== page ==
Here are 5 Tips for boosting your metabolism naturally:
Get Your Heart Pumping First Thing – A fantastic way to kick start your metabolism from the moment you wake up, is by jump starting your heart and lungs into action first thing. Even just a quick 10 minute HIIT sesh, or simple cardio workout, will be enough to stimulate your metabolism into action. Exercising first thing also works to wake up your digestion system so that it ready to start working on your breakfast. If you are starting off with a simple workout, of less than 30 minutes, then drinking a glass of water beforehand should be enough to get you through, so you can enjoy a nutritious breakfast when you are done.
Drink Water – Get yourself into a habit of drinking a glass of water first thing each morning. Not only will this help combat potential dehydration, and help wake you up, it will also flush through your digestive system stimulating your metabolism into action.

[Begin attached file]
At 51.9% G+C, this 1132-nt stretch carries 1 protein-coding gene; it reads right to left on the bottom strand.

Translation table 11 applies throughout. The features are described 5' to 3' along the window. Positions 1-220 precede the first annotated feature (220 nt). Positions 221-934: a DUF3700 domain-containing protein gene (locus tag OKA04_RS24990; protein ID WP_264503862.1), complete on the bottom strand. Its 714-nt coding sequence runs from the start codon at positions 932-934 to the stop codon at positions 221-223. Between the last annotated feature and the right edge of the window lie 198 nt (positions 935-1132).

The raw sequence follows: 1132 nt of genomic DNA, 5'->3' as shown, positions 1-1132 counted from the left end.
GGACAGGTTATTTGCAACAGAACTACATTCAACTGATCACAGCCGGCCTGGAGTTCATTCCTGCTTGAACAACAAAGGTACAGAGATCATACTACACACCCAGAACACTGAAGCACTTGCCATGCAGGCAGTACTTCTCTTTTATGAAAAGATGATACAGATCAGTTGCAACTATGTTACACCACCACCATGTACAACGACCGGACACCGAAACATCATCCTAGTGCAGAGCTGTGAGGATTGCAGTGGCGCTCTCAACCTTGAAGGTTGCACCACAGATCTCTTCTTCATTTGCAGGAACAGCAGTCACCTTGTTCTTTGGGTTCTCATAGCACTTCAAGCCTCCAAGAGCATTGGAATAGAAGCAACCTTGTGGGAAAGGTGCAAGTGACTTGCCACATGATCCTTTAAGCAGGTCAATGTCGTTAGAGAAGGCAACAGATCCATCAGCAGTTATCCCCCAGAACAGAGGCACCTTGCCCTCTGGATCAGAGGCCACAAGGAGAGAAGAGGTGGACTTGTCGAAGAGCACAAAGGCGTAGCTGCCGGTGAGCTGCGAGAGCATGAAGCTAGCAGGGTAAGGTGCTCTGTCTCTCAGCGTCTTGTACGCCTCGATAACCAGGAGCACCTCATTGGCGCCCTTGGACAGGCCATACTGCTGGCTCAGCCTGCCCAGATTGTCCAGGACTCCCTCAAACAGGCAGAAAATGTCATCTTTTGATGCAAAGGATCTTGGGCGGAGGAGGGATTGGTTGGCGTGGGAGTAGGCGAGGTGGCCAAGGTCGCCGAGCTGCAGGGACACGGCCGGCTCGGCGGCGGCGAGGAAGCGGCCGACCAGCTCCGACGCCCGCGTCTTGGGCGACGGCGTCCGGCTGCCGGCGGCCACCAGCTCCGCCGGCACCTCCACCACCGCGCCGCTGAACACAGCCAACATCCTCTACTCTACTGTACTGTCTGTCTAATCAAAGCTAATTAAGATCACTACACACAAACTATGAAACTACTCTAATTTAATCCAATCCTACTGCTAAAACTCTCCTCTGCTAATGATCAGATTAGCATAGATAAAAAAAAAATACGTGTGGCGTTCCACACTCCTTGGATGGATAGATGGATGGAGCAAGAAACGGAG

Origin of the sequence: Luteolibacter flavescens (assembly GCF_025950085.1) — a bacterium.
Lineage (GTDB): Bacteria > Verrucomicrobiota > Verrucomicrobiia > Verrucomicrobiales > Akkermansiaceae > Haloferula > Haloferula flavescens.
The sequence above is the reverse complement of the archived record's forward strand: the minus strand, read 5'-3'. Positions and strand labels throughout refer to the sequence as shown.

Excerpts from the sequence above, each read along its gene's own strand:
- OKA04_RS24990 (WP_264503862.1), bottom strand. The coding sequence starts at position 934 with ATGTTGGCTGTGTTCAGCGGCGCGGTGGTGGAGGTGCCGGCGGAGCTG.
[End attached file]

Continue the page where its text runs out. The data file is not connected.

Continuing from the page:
Don’t Skip Breakfast! – Breakfast is the time in which you ‘break the fast’ of the evening before. It really is an important meal, because it provides the energy foundations from which you will set about tackling the rest of your day. If you skip your breakfast, you are much more likely to fade on an energetic level, as well as potentially make poorer food choices as your day progresses. In relation to your metabolism, breakfast is essential in starting off the digestive processes, which in turn is an essential element to firing up your metabolism. So don’t skip your breakfast and make sure you opt for healthy, protein-rich foods that are low GI, to maximize on your energy potential.
Move it – High-intensity cardio is the most effective way of raising your resting metabolic rate. The fitter you are, the faster your metabolism. So incorporate some cardio into your workout routine as often as possible, to help stimulate your metabolism and increase its overall efficiency.